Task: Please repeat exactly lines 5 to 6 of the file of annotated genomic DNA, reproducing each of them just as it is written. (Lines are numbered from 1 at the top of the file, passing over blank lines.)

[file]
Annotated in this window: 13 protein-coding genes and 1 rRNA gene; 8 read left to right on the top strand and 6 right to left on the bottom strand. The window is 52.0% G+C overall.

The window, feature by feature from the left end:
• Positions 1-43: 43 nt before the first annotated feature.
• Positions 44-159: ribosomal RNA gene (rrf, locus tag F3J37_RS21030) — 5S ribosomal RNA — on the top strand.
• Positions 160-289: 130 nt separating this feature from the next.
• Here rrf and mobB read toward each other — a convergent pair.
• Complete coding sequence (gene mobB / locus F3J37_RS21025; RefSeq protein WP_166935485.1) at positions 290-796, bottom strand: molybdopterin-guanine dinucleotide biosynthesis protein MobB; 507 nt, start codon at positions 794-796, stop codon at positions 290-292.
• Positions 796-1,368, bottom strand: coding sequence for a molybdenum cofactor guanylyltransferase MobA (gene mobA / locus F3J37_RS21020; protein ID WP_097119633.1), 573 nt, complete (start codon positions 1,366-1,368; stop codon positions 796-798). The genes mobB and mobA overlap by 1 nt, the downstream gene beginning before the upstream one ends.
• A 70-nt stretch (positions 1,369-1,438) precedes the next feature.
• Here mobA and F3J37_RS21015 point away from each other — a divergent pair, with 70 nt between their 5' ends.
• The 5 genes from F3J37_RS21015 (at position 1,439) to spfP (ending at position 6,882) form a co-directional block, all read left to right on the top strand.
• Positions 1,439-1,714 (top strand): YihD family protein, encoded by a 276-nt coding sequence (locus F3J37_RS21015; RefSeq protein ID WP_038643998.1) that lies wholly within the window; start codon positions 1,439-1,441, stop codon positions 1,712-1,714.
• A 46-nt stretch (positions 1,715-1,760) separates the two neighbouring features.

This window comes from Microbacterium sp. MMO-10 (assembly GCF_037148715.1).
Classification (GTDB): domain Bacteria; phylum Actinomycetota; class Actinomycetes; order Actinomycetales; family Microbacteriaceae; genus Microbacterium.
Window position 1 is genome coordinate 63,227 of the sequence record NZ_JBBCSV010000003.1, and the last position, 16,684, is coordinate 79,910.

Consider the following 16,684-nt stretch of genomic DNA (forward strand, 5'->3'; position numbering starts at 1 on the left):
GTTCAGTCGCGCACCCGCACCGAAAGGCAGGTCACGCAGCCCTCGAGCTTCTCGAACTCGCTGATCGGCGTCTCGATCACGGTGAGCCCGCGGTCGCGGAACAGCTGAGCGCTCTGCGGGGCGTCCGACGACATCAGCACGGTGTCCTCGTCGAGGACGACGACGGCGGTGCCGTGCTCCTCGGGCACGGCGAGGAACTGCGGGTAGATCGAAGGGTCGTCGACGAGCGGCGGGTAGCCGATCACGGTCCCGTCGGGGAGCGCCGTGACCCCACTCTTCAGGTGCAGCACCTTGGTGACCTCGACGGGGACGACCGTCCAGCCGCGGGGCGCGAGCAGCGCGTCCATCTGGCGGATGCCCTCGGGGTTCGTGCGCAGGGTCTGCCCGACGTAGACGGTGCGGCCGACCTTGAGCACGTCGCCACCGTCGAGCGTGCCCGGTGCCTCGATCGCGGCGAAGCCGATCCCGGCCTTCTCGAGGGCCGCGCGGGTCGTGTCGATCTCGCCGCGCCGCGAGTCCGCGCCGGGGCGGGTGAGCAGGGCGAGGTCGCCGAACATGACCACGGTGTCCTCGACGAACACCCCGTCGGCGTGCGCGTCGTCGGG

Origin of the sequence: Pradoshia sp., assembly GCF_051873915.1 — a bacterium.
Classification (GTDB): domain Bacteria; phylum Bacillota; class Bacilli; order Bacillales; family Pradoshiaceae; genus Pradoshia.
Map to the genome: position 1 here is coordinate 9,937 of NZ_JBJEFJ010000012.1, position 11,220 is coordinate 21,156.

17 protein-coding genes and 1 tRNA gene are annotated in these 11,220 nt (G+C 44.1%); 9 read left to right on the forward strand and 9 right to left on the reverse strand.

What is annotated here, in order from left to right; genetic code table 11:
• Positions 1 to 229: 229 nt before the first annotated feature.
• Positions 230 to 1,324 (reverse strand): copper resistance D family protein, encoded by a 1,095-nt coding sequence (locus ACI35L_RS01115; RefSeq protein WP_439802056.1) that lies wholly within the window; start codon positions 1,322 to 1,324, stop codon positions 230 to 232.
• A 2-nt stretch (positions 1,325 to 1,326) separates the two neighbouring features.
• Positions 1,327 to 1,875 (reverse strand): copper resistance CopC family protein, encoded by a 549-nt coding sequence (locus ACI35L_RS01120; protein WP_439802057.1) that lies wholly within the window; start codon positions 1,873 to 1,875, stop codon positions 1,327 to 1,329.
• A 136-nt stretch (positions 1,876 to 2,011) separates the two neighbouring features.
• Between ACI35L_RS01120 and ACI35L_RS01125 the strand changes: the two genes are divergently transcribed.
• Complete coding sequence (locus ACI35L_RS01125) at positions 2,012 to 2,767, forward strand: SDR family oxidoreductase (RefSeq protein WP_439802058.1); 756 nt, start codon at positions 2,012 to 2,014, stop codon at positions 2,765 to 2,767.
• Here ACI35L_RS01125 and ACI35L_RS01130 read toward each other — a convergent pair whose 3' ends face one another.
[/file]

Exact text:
• Positions 160-289: 130 nt separating this feature from the next.
• Here rrf and mobB read toward each other — a convergent pair.